Calls for impeachment over Comey’s Trump memo over Flynn investigation

By Bonnie K. Goodman, BA, MLIS

Former FBI Director James Comey was the downfall for 2016 Democratic nominee Hillary Clinton’s presidential aspirations and now he might be President Donald Trump’s downfall. On Tuesday, May 16, 2017, the New York Times reported that after Comey met with the president at the White House he wrote a memo recounting that Trump requested that the FBI Director drop his investigation into former National Security Director Michael Flynn’s ties to Russia. The news heightened calls for impeaching President Trump, as hysteria roared through Washington in the latest revelation about the embattled president.

According to the memo, Comey wrote that at Feb. 14 Oval Office meeting, Trump asked him, “I hope you can see your way clear to letting this go, to letting Flynn go. He is a good guy. I hope you can let this go.” The request happened in February, a day after Flynn was forced to resign from his post over conversing with the Russian Ambassador during the presidential transition. The source that spoke to the New York Times pointed out that Comey “documents everything.”

The White House issued a statement denying the reports. The statement said, “While the president has repeatedly expressed his view that General Flynn is a decent man who served and  protected our country, the president has never asked Mr. Comey or anyone else to end any investigation, including any investigation involving General Flynn.” Continuing the White House expressed, “The president has the utmost respect for our law enforcement agencies and all investigations. This is not a truthful or an accurate portrayal of the conversation between the president and Mr. Comey.”

Democrats were quick to cry obstruction of justice, a favorable ground for impeachment. House Minority Leader Nancy Pelosi, D-Calif. Commented, “If these reports are true, the president’s brazen attempt to shut down the FBI’s investigation of Michael Flynn is an assault on the rule of law that is fundamental to our democracy. At best, President Trump has committed a grave abuse of executive power. At worst, he has obstructed justice.” While Senate Minority Leader Chuck Schumer of New York did not go so far in a tweet. Schumer wrote, “The country is being tested in unprecedented ways. I say to all my colleagues in the Senate, history is watching.”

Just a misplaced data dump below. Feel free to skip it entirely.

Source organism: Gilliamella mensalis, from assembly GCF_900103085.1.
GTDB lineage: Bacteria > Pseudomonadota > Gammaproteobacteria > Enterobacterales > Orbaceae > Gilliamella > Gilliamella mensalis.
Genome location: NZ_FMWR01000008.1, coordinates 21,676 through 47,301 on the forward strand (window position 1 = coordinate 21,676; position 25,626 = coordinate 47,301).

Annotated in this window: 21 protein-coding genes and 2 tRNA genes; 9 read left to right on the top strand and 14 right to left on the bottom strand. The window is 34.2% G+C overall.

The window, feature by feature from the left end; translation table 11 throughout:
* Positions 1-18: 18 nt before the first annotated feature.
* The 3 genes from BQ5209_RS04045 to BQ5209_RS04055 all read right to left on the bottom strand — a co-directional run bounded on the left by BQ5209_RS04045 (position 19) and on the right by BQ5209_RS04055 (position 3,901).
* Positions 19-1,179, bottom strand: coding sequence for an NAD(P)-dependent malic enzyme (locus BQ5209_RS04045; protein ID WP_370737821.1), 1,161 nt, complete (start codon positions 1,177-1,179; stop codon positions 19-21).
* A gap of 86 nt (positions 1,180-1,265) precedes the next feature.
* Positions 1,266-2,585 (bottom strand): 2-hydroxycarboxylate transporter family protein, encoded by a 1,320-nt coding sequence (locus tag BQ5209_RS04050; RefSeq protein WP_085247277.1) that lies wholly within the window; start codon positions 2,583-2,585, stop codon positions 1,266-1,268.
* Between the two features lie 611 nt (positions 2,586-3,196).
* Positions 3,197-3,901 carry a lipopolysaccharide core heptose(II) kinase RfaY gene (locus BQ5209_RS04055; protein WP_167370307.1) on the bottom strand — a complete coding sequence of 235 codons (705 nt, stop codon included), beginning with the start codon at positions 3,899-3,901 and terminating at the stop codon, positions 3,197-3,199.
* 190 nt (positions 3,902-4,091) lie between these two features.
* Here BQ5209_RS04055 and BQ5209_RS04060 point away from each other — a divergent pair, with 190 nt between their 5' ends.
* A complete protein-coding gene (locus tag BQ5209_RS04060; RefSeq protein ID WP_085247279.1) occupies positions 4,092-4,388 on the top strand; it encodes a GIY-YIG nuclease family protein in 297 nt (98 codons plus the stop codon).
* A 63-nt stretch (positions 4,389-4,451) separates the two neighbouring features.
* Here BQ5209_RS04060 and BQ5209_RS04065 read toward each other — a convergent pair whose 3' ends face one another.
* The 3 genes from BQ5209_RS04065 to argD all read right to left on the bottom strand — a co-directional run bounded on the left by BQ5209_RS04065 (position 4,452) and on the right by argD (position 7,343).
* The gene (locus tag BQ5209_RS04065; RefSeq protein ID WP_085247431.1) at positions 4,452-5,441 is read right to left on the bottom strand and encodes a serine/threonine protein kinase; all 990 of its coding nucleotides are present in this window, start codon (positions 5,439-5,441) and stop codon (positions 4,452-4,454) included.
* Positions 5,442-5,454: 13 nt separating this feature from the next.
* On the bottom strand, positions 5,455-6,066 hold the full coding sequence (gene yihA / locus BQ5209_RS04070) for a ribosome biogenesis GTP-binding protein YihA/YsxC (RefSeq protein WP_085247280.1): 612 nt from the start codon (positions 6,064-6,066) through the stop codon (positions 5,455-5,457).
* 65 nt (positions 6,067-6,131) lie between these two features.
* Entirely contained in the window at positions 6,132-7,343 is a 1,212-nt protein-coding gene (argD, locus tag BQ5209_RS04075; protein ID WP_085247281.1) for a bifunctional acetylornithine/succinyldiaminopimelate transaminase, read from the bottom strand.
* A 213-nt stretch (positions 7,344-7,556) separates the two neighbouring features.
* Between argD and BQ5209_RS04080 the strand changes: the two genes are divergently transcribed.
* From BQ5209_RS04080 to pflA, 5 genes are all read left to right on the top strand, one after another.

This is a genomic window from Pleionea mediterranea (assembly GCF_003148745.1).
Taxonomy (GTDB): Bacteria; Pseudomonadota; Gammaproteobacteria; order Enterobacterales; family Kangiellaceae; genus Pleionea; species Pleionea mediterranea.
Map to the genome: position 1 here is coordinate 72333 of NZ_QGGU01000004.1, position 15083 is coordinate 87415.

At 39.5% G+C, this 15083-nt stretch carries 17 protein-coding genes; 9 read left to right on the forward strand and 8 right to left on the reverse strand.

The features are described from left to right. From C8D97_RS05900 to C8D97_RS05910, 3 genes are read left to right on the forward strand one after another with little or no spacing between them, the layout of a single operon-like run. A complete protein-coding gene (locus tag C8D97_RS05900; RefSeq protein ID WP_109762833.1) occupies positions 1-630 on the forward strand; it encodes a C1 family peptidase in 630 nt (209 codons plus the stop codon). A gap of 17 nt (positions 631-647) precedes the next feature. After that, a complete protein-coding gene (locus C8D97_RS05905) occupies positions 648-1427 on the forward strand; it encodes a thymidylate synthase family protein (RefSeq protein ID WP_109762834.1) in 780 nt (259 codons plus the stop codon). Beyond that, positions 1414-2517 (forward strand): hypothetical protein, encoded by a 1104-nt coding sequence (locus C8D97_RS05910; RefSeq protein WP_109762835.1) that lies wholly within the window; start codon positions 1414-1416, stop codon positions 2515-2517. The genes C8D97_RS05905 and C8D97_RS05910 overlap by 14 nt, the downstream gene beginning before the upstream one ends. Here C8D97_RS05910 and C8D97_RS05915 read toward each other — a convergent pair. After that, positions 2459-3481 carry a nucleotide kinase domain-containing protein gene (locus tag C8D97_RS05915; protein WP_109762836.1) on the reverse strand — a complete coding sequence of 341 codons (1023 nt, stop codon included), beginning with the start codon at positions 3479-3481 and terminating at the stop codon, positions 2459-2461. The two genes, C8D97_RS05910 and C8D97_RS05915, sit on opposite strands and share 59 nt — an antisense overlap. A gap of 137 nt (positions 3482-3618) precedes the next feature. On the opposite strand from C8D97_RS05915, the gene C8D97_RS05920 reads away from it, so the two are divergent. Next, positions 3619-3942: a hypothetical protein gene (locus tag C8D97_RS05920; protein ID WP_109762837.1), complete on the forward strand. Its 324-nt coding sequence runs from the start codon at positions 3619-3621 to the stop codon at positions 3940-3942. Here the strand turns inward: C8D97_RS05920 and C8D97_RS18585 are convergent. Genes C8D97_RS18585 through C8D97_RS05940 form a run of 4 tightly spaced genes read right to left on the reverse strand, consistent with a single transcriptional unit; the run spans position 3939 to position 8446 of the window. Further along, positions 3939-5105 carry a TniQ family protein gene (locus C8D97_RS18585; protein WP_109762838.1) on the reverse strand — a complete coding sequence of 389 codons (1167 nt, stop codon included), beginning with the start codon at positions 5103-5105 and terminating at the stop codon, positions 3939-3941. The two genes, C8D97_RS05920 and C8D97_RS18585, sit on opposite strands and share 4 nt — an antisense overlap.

Republicans also questioned reports on the president’s conduct and wanted answers, but were less accusatory. Sen. Lindsey Graham, R-S.C., remarked, “If Mr. Comey was alleging the president did something inappropriate, it’s an open invitation to come to the Judiciary Committee and tell us about it. I don’t want to read a memo. I want to hear it from him.” Colleague Sen. John McCain, R-Ariz. spoke to CBS contributor Bob Schieffer at the International Republican Institute Freedoms Dinner, where he compared the burgeoning political scandal to Richard Nixon’s downfall, Watergate. McCain said, “The only thing I can say is I think we’ve seen this movie before. I think it’s reaching the point where it’s of Watergate-size and scale.”